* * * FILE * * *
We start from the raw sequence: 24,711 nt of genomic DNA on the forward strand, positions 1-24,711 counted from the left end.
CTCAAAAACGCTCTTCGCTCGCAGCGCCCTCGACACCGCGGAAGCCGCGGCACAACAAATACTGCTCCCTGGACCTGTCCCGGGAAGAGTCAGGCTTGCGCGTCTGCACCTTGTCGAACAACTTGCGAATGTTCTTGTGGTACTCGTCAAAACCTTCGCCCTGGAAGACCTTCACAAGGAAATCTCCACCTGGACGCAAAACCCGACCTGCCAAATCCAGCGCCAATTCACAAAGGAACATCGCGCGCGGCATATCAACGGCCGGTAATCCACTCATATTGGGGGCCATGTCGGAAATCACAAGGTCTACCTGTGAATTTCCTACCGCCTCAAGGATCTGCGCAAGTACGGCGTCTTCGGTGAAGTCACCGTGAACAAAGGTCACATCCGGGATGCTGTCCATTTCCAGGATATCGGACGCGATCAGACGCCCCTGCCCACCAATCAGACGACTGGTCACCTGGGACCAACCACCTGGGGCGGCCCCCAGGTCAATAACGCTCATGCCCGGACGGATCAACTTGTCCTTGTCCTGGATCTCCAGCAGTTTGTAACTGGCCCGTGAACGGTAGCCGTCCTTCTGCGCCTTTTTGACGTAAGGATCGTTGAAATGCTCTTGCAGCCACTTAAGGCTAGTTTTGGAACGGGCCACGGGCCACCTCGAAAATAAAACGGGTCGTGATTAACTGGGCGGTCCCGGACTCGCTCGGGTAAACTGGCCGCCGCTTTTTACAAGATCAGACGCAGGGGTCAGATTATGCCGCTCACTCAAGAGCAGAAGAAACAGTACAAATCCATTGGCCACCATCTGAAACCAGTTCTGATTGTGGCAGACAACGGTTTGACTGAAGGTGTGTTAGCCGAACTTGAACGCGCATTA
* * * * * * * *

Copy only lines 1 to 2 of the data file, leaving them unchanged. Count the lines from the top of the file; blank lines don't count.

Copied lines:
We start from the raw sequence: 24,711 nt of genomic DNA on the forward strand, positions 1-24,711 counted from the left end.
CTCAAAAACGCTCTTCGCTCGCAGCGCCCTCGACACCGCGGAAGCCGCGGCACAACAAATACTGCTCCCTGGACCTGTCCCGGGAAGAGTCAGGCTTGCGCGTCTGCACCTTGTCGAACAACTTGCGAATGTTCTTGTGGTACTCGTCAAAACCTTCGCCCTGGAAGACCTTCACAAGGAAATCTCCACCTGGACGCAAAACCCGACCTGCCAAATCCAGCGCCAATTCACAAAGGAACATCGCGCGCGGCATATCAACGGCCGGTAATCCACTCATATTGGGGGCCATGTCGGAAATCACAAGGTCTACCTGTGAATTTCCTACCGCCTCAAGGATCTGCGCAAGTACGGCGTCTTCGGTGAAGTCACCGTGAACAAAGGTCACATCCGGGATGCTGTCCATTTCCAGGATATCGGACGCGATCAGACGCCCCTGCCCACCAATCAGACGACTGGTCACCTGGGACCAACCACCTGGGGCGGCCCCCAGGTCAATAACGCTCATGCCCGGACGGATCAACTTGTCCTTGTCCTGGATCTCCAGCAGTTTGTAACTGGCCCGTGAACGGTAGCCGTCCTTCTGCGCCTTTTTGACGTAAGGATCGTTGAAATGCTCTTGCAGCCACTTAAGGCTAGTTTTGGAACGGGCCACGGGCCACCTCGAAAATAAAACGGGTCGTGATTAACTGGGCGGTCCCGGACTCGCTCGGGTAAACTGGCCGCCGCTTTTTACAAGATCAGACGCAGGGGTCAGATTATGCCGCTCACTCAAGAGCAGAAGAAACAGTACAAATCCATTGGCCACCATCTGAAACCAGTTCTGATTGTGGCAGACAACGGTTTGACTGAAGGTGTGTTAGCCGAACTTGAACGCGCATTA